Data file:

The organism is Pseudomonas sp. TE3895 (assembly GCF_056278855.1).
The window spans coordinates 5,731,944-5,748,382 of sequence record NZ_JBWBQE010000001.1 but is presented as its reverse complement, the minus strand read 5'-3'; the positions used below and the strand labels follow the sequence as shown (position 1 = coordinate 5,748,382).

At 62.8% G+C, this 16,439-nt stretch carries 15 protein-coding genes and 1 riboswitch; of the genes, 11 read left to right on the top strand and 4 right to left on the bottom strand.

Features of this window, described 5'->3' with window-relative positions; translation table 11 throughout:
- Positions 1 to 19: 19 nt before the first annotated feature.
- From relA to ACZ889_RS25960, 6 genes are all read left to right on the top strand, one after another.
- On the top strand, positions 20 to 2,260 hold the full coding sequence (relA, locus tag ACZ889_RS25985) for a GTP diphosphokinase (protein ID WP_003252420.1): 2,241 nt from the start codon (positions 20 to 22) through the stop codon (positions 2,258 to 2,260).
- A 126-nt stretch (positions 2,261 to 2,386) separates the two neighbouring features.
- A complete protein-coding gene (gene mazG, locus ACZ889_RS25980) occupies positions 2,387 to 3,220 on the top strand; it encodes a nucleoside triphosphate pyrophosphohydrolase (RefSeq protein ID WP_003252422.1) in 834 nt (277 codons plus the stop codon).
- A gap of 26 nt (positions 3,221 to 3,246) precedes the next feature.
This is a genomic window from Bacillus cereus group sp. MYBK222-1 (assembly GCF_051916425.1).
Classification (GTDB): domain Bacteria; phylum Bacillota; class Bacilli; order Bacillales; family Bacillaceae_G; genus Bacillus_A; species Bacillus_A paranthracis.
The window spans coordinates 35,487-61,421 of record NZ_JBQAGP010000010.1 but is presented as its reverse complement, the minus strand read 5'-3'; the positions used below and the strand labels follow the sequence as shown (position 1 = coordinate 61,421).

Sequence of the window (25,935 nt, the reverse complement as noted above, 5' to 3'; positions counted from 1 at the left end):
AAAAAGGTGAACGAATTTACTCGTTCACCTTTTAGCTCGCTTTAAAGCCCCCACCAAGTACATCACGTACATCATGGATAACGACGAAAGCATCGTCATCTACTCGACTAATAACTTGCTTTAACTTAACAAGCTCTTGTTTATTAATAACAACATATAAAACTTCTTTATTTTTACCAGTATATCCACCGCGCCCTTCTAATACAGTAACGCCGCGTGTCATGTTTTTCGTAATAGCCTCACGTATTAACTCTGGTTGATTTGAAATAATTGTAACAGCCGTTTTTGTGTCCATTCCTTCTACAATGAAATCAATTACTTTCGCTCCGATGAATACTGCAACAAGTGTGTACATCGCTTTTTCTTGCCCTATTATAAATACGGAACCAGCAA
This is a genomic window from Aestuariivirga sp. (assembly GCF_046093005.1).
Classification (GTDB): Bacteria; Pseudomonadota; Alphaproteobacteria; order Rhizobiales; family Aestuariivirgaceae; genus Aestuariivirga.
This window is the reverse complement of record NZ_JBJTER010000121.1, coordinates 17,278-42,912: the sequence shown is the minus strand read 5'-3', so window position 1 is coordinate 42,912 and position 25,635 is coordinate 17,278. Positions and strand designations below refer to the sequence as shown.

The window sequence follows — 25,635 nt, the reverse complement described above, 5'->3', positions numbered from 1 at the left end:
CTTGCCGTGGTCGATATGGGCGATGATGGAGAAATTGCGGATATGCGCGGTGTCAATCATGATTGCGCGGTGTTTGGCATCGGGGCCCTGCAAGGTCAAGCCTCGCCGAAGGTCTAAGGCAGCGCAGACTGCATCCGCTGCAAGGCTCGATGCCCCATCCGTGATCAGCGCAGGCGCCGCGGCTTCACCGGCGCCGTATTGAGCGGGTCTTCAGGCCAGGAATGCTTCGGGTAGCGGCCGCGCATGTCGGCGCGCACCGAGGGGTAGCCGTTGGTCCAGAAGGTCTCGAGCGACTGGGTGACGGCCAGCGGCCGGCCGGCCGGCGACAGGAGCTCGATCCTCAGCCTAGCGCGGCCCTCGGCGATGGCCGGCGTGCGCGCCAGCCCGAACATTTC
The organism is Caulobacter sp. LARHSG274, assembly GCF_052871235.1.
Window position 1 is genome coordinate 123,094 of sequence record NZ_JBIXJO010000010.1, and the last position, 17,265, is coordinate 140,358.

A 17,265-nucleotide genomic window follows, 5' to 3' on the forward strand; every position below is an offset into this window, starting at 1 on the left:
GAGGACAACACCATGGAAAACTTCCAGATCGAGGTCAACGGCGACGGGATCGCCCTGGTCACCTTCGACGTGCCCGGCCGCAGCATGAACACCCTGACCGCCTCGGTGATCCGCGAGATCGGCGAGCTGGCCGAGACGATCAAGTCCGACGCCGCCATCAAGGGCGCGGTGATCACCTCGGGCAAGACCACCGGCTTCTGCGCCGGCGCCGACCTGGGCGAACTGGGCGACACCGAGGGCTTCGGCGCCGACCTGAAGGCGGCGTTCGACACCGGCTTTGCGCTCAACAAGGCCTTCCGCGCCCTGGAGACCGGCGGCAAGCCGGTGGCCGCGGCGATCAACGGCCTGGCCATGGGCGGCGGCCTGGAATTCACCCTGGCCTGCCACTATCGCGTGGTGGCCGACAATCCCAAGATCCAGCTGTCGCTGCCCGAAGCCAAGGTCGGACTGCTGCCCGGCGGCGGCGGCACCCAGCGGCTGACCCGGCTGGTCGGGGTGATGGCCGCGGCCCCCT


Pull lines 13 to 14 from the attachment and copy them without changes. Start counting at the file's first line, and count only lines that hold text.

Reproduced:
The window spans coordinates 35,487-61,421 of record NZ_JBQAGP010000010.1 but is presented as its reverse complement, the minus strand read 5'-3'; the positions used below and the strand labels follow the sequence as shown (position 1 = coordinate 61,421).

Sequence of the window (25,935 nt, the reverse complement as noted above, 5' to 3'; positions counted from 1 at the left end):